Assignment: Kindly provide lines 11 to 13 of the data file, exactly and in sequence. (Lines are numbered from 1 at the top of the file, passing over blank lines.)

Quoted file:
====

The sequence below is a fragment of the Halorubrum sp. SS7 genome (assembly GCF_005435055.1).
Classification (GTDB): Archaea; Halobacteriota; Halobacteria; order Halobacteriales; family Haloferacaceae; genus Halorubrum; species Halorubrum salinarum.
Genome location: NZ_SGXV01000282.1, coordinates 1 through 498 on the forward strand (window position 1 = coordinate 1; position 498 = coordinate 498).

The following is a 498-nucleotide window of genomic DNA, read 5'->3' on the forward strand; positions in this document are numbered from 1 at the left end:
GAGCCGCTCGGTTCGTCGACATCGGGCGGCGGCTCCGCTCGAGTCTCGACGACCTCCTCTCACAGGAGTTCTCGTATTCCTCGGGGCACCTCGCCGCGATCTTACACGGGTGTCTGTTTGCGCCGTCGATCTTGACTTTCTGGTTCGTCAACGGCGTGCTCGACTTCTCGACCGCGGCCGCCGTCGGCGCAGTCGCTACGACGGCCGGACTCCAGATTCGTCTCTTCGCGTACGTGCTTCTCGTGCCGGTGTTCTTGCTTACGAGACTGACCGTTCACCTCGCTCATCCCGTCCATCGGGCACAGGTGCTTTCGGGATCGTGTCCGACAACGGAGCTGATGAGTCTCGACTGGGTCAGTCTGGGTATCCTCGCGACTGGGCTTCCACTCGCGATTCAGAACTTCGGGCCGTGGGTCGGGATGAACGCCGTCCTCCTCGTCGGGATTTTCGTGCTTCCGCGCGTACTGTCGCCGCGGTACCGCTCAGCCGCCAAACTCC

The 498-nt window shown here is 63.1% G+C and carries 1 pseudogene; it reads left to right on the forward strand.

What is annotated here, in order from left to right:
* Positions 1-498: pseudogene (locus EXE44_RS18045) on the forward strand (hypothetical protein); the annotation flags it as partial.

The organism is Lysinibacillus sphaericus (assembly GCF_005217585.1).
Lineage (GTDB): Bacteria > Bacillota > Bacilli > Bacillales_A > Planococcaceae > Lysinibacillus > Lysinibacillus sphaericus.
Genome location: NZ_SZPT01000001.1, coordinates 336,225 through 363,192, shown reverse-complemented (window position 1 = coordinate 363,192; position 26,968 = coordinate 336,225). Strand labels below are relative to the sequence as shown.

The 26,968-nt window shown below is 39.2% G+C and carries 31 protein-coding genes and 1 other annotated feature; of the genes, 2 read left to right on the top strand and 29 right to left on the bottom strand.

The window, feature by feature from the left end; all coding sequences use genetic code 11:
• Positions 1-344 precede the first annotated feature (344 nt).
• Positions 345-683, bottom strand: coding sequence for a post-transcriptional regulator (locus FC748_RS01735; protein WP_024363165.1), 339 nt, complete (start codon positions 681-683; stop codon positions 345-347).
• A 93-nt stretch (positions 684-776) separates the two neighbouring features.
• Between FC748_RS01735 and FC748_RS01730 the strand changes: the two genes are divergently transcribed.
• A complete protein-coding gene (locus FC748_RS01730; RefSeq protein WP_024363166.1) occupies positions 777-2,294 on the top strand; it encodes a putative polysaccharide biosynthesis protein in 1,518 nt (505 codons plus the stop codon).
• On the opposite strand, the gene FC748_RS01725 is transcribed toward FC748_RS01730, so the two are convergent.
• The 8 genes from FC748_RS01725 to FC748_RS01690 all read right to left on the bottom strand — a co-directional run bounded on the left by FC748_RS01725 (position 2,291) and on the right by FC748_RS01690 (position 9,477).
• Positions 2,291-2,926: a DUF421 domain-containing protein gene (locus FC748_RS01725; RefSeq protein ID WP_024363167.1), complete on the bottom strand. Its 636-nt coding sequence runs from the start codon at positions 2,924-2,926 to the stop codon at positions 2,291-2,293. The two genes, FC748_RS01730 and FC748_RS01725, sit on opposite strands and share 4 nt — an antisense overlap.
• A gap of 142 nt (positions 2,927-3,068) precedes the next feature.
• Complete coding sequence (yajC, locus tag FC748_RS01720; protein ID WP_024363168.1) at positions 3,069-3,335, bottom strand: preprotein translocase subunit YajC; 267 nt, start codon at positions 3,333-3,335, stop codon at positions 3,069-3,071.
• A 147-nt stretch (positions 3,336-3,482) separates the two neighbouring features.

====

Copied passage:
Genome location: NZ_SZPT01000001.1, coordinates 336,225 through 363,192, shown reverse-complemented (window position 1 = coordinate 363,192; position 26,968 = coordinate 336,225). Strand labels below are relative to the sequence as shown.

The 26,968-nt window shown below is 39.2% G+C and carries 31 protein-coding genes and 1 other annotated feature; of the genes, 2 read left to right on the top strand and 29 right to left on the bottom strand.

The window, feature by feature from the left end; all coding sequences use genetic code 11: